1. When traveling overseas, especially in the west, check the regulations on infant/child car seat. You might need to look into renting one.
2. On buses and cabs (in countries without the infant/child car seat regulation, you're not allowed to sit in front with the baby.
3. Most airlines charge for children 2 years old and below even if they don't get their own seats. If you feel like letting your baby just sit on your lap during flight is unsafe, you may opt to buy him/her a ticket and bring an infant car seat (if you own one) to strap on the airplane seat. Consult the airline company about this first.
If you brought a collapsible buggy, you could check it in at the gate before boarding. Fold it first before handing to them. Upon arrival, it can be picked up either by the door or at the baggage claim area.
4. Aisle seats may be more convenient for you so you could easily head to the toilet anytime (without awkwardly excusing yourself often) or stand to walk around and lullaby your baby to sleep.
Speaking of toilet, there's a nappy changing table for infants available inside an airplane's rest room. Bring a blanket to lay your baby on so it would be more comfy for him/her. Do not forget to strap the baby before changing.
5. An airline's cabin crew should hand you the baby's life vest before take off. Ask for one if they've forgotten (it happened to us). Peruse the manual for the instructions on how to use it.
6. Like everyone else, the baby needs to be hydrated during flight.
7. If you're on a ferry/boat, ask if there's an available life vest for the little one. If there's none, which is most likely, come prepared. Bring an inflatable floater.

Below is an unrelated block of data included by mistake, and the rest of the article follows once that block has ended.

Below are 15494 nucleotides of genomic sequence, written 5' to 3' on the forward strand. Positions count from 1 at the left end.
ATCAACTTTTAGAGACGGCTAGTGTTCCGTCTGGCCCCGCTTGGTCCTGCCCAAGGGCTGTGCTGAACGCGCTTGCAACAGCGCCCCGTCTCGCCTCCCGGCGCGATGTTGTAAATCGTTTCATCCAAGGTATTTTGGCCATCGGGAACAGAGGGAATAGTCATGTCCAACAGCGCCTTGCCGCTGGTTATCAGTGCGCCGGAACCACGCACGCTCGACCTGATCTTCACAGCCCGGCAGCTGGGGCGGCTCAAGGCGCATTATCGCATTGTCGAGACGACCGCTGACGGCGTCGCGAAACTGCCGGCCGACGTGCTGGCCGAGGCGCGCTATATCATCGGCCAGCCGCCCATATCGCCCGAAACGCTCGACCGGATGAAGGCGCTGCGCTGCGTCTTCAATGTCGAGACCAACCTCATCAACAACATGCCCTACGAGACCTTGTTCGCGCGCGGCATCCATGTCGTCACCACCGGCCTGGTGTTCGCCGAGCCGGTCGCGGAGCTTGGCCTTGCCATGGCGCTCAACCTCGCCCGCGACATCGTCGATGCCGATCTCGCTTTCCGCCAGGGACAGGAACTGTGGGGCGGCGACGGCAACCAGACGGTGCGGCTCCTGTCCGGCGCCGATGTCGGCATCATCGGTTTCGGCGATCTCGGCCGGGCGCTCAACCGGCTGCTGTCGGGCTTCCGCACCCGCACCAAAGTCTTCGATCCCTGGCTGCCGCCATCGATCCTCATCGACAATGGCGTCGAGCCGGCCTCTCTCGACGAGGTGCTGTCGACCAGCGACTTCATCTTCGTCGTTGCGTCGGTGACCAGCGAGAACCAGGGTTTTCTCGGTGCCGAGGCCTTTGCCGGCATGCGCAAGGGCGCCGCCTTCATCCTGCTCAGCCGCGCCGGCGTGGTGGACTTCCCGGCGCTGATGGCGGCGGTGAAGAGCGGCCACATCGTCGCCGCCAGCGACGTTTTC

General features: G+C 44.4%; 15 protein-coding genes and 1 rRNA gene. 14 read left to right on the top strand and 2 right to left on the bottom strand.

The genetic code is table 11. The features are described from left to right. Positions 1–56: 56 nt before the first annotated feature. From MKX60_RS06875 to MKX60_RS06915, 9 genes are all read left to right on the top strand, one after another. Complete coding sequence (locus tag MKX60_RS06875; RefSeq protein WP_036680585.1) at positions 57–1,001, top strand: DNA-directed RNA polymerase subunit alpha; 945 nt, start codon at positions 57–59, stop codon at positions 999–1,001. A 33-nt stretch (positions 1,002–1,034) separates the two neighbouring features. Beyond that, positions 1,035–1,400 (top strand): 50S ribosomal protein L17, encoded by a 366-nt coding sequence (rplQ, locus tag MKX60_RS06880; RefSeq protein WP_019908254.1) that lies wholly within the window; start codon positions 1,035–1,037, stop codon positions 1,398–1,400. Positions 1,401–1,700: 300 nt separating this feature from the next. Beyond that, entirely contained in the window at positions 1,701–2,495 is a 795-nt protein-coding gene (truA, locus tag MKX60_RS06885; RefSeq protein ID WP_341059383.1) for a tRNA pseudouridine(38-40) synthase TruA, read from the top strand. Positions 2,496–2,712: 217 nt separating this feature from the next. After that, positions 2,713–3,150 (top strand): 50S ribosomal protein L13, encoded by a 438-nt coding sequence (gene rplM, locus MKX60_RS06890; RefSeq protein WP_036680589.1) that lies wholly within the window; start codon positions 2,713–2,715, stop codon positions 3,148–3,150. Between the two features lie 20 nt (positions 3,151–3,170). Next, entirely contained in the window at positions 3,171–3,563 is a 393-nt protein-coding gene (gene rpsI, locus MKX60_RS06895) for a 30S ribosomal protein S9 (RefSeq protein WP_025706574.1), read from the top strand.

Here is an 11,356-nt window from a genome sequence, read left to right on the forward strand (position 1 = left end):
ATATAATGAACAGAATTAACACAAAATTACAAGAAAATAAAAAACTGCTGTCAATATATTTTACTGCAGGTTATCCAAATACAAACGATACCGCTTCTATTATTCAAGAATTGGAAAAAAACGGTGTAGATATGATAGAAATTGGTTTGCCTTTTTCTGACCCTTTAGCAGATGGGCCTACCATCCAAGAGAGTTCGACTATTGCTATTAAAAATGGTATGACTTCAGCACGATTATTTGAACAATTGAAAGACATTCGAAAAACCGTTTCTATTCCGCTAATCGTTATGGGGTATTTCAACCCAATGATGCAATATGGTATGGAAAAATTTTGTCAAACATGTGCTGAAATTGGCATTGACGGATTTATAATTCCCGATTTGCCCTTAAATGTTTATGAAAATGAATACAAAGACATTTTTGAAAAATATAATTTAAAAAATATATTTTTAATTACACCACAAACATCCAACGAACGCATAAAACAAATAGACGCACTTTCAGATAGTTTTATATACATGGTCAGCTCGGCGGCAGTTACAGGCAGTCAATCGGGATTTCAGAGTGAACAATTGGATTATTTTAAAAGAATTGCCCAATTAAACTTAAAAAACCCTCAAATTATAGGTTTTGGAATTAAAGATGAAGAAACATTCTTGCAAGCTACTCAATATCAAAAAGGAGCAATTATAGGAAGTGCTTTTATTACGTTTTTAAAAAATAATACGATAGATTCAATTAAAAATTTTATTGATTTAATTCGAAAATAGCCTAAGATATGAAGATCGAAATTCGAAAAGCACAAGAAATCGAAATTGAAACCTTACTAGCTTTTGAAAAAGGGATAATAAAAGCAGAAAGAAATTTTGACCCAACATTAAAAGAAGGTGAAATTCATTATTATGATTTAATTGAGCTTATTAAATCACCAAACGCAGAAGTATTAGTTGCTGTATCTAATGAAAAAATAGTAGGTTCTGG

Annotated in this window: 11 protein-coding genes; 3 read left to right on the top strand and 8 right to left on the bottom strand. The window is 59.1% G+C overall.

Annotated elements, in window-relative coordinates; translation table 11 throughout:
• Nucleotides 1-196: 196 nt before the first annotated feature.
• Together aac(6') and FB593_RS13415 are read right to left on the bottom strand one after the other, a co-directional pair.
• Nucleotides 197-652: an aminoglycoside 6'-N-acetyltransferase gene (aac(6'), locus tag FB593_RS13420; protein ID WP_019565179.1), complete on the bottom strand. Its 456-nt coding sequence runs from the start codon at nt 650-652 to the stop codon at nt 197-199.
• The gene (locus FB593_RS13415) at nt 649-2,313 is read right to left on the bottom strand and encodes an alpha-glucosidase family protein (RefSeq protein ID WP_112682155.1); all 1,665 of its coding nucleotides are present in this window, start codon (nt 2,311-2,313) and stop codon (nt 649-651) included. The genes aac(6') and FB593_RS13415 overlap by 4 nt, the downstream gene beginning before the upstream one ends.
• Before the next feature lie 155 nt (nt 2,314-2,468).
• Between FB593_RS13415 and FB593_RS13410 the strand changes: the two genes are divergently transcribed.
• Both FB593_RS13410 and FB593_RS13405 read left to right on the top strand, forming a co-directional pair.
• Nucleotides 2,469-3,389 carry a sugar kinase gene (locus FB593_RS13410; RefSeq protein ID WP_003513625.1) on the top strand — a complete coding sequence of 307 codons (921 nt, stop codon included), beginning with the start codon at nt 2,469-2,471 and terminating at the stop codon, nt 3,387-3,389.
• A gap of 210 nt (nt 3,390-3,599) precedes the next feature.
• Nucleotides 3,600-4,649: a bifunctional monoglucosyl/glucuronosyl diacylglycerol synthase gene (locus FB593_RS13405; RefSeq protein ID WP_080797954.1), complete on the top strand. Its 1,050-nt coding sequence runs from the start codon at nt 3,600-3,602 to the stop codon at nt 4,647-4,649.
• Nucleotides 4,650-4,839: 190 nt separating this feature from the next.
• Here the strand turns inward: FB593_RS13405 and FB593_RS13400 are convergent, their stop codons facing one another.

When you get there:
1. Once you've reached your destination, it's wise to check the location of pedia clinics in case you would need a visit. Don't forget to bring your baby's record book.
2. A baby sling or carrier will definitely make your wandering easier. Unfortunately, not for me and hubby. Luna never liked the constricting feel of it. Nor did she like riding the stroller. So I carry her most of the time. My empowering thought: A woman I saw in Sri Lanka who got on a train and carried her child for two hours while standing.
3. Instead of bringing a big baby shoulder bag, use a backpack instead. It will let your hands move freely. It also won't give you further shoulder/back pain.
4. Choose accommodations wisely. Your chosen one shouldn't be known for bed bugs. Also, if you cannot afford a hotel room, pick a guesthouse/hostel that have actual cemented walls. Not makeshift, thin dividers. You wouldn't want other guests to come knocking on your door in the middle of the night to tell you to shush the baby.
5. Cheap accommodations also do not provide a baby cot or crib. Be prepared to sleep with the baby (if you're not a co-sleeper). Bring mosquito nets, by the way, especially when traveling in tropical countries.
6. Take heaps and heaps of photos!
Backpacking with a baby may seem like self-punishment. Truth is, now that I'm getting the hang of it... It's the most rewarding thing I have ever done in my life. And I'm totally not alone! Check out my fellow backpacking Pinay mums Eileen of Possibly Pinay, Kim of Indie Escape and Audrey of Byaheng Barok.
To all the women who are of the same species, throw your hands up at me!